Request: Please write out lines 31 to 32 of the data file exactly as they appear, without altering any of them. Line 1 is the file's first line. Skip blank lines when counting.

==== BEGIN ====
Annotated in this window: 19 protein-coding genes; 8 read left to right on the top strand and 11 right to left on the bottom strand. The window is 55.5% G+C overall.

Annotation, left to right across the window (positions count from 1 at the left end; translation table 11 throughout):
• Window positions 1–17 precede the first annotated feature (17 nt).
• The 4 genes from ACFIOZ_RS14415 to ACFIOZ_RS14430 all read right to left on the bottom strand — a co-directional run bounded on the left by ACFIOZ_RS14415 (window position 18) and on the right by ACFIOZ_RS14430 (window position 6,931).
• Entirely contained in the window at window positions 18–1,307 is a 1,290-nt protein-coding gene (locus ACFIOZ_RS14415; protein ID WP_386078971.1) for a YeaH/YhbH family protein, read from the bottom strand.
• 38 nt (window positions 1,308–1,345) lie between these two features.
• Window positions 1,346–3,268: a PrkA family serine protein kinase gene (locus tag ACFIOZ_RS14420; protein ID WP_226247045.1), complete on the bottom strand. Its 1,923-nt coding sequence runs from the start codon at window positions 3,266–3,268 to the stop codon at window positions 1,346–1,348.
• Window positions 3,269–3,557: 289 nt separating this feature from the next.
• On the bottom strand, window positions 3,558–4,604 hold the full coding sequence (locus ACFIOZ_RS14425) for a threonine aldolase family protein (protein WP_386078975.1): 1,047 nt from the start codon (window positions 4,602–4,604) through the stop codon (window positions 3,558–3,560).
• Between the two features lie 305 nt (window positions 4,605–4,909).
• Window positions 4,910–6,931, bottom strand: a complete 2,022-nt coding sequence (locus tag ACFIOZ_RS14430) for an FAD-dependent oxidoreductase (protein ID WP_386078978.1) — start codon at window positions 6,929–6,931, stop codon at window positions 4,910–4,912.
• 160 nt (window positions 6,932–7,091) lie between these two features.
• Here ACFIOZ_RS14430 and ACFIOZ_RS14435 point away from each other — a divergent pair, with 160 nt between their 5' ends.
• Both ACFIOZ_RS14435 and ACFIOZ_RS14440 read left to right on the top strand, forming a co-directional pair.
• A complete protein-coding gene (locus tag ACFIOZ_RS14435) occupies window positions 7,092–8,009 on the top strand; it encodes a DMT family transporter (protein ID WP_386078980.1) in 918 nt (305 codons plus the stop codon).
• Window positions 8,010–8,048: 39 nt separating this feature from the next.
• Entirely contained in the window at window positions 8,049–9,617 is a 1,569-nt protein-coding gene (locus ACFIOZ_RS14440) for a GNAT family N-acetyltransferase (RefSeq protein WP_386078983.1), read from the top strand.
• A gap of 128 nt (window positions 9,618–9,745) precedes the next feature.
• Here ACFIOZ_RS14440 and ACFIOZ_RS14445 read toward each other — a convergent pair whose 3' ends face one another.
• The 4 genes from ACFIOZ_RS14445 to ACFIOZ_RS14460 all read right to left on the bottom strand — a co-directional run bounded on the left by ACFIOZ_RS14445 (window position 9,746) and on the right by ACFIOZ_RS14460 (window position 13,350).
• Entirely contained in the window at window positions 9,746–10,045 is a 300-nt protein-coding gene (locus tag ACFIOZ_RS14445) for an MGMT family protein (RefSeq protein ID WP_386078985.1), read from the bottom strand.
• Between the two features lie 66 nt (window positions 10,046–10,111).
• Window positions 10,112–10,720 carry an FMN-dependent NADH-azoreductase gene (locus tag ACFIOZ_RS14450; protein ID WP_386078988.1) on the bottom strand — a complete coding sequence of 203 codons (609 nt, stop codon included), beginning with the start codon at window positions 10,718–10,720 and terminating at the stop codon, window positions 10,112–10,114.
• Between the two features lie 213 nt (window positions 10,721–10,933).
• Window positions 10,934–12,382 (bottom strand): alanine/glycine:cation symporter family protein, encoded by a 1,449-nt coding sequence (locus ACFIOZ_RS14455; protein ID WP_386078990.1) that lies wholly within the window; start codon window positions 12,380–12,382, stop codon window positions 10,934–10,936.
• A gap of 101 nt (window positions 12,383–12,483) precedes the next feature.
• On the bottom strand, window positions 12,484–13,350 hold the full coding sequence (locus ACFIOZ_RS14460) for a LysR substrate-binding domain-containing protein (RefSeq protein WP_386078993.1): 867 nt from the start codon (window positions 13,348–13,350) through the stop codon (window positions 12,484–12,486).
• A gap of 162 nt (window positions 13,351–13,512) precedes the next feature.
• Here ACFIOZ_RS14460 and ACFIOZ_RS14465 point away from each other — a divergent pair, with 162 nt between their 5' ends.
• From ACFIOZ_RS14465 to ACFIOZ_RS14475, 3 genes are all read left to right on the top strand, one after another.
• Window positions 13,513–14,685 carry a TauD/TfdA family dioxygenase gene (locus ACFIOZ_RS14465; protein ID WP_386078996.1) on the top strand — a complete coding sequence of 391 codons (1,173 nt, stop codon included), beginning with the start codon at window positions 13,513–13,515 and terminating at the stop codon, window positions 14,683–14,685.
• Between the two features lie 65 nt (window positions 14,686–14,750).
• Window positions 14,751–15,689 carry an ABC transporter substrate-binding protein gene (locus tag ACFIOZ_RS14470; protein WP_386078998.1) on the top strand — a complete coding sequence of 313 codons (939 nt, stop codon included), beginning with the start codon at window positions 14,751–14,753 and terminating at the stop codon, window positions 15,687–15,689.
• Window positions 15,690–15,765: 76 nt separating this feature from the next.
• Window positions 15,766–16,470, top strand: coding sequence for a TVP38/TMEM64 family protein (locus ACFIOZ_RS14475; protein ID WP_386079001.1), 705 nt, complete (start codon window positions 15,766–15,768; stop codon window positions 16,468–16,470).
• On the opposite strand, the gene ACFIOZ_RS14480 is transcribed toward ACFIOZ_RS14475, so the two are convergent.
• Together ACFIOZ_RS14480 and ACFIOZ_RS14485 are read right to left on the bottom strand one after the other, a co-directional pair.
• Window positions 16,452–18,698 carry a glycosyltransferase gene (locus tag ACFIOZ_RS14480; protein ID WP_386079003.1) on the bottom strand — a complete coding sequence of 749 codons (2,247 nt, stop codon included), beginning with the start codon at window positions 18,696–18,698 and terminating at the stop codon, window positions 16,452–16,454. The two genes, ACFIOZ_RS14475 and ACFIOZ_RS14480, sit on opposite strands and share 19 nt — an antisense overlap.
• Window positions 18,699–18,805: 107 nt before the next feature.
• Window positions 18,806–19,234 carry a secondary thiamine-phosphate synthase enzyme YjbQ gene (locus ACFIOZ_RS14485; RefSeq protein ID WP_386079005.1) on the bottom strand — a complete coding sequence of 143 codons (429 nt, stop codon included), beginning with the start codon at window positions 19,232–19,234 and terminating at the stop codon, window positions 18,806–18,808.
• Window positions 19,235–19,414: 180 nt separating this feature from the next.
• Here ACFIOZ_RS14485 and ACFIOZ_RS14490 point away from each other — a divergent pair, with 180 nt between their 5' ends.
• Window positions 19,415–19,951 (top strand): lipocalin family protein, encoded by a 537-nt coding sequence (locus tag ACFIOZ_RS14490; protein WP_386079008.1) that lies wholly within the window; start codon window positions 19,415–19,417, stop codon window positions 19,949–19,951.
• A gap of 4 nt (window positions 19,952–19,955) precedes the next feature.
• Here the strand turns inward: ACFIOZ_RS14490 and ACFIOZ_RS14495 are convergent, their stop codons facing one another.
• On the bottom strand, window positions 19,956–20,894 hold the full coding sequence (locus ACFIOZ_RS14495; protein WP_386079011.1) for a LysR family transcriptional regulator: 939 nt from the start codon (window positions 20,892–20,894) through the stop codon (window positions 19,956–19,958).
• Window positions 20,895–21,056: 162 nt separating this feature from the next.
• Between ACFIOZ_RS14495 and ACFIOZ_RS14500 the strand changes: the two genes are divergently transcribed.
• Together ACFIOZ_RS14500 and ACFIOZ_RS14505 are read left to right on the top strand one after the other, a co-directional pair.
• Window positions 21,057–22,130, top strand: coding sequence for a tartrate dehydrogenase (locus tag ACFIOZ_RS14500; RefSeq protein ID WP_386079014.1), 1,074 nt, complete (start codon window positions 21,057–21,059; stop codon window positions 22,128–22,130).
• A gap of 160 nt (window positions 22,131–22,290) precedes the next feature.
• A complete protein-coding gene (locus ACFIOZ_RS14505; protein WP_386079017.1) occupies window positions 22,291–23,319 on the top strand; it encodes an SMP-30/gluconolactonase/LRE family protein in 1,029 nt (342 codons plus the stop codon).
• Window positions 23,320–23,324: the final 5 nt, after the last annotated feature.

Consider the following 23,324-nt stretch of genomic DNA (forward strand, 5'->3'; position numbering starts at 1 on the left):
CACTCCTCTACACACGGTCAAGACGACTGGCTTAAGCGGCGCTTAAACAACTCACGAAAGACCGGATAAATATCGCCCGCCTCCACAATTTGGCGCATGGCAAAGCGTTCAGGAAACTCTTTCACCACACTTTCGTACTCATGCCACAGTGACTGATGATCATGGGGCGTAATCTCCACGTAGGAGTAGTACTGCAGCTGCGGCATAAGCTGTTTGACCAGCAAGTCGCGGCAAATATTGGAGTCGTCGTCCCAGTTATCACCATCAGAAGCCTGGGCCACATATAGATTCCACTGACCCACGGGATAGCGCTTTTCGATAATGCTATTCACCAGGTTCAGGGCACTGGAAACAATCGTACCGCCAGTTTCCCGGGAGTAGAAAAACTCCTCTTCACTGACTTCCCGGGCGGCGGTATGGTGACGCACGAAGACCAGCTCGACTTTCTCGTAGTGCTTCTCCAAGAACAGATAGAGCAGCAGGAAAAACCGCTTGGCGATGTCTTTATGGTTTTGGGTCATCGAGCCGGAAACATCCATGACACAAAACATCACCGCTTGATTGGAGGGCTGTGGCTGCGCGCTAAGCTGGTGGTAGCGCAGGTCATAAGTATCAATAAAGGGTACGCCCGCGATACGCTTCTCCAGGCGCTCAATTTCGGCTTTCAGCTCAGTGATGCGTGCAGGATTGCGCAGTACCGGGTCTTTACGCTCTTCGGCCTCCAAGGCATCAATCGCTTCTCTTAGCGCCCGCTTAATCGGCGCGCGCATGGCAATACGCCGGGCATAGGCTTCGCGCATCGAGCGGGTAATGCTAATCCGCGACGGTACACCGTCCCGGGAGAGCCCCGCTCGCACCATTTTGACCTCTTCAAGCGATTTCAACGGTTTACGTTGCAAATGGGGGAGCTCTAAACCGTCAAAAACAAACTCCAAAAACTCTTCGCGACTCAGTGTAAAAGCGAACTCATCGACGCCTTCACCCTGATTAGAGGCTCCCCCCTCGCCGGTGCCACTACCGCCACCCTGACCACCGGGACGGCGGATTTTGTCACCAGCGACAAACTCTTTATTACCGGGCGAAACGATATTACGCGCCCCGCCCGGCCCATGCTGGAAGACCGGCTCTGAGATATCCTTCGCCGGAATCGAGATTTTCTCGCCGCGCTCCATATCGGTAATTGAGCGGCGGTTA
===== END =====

• Window positions 13,513–14,685 carry a TauD/TfdA family dioxygenase gene (locus ACFIOZ_RS14465; protein ID WP_386078996.1) on the top strand — a complete coding sequence of 391 codons (1,173 nt, stop codon included), beginning with the start codon at window positions 13,513–13,515 and terminating at the stop codon, window positions 14,683–14,685.
• Between the two features lie 65 nt (window positions 14,686–14,750).